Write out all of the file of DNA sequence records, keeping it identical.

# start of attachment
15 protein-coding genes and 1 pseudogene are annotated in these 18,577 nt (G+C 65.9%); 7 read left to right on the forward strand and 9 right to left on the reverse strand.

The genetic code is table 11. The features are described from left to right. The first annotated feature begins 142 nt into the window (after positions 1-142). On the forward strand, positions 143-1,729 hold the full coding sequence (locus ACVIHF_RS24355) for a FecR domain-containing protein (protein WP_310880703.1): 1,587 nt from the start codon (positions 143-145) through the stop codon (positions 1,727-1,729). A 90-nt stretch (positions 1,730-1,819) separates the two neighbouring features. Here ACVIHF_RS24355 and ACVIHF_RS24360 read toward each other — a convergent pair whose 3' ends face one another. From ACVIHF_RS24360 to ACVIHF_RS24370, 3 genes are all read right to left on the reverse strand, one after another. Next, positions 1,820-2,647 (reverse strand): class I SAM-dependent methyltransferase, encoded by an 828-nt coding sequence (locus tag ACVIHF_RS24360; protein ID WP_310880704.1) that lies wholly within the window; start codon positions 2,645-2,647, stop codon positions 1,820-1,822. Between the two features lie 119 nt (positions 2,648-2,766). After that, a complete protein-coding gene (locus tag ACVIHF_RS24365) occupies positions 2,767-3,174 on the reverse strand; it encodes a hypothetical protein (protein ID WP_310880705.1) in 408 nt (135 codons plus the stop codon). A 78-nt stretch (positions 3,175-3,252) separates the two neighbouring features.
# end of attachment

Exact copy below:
15 protein-coding genes and 1 pseudogene are annotated in these 18,577 nt (G+C 65.9%); 7 read left to right on the forward strand and 9 right to left on the reverse strand.

The genetic code is table 11. The features are described from left to right. The first annotated feature begins 142 nt into the window (after positions 1-142). On the forward strand, positions 143-1,729 hold the full coding sequence (locus ACVIHF_RS24355) for a FecR domain-containing protein (protein WP_310880703.1): 1,587 nt from the start codon (positions 143-145) through the stop codon (positions 1,727-1,729). A 90-nt stretch (positions 1,730-1,819) separates the two neighbouring features. Here ACVIHF_RS24355 and ACVIHF_RS24360 read toward each other — a convergent pair whose 3' ends face one another. From ACVIHF_RS24360 to ACVIHF_RS24370, 3 genes are all read right to left on the reverse strand, one after another. Next, positions 1,820-2,647 (reverse strand): class I SAM-dependent methyltransferase, encoded by an 828-nt coding sequence (locus tag ACVIHF_RS24360; protein ID WP_310880704.1) that lies wholly within the window; start codon positions 2,645-2,647, stop codon positions 1,820-1,822. Between the two features lie 119 nt (positions 2,648-2,766). After that, a complete protein-coding gene (locus tag ACVIHF_RS24365) occupies positions 2,767-3,174 on the reverse strand; it encodes a hypothetical protein (protein ID WP_310880705.1) in 408 nt (135 codons plus the stop codon). A 78-nt stretch (positions 3,175-3,252) separates the two neighbouring features.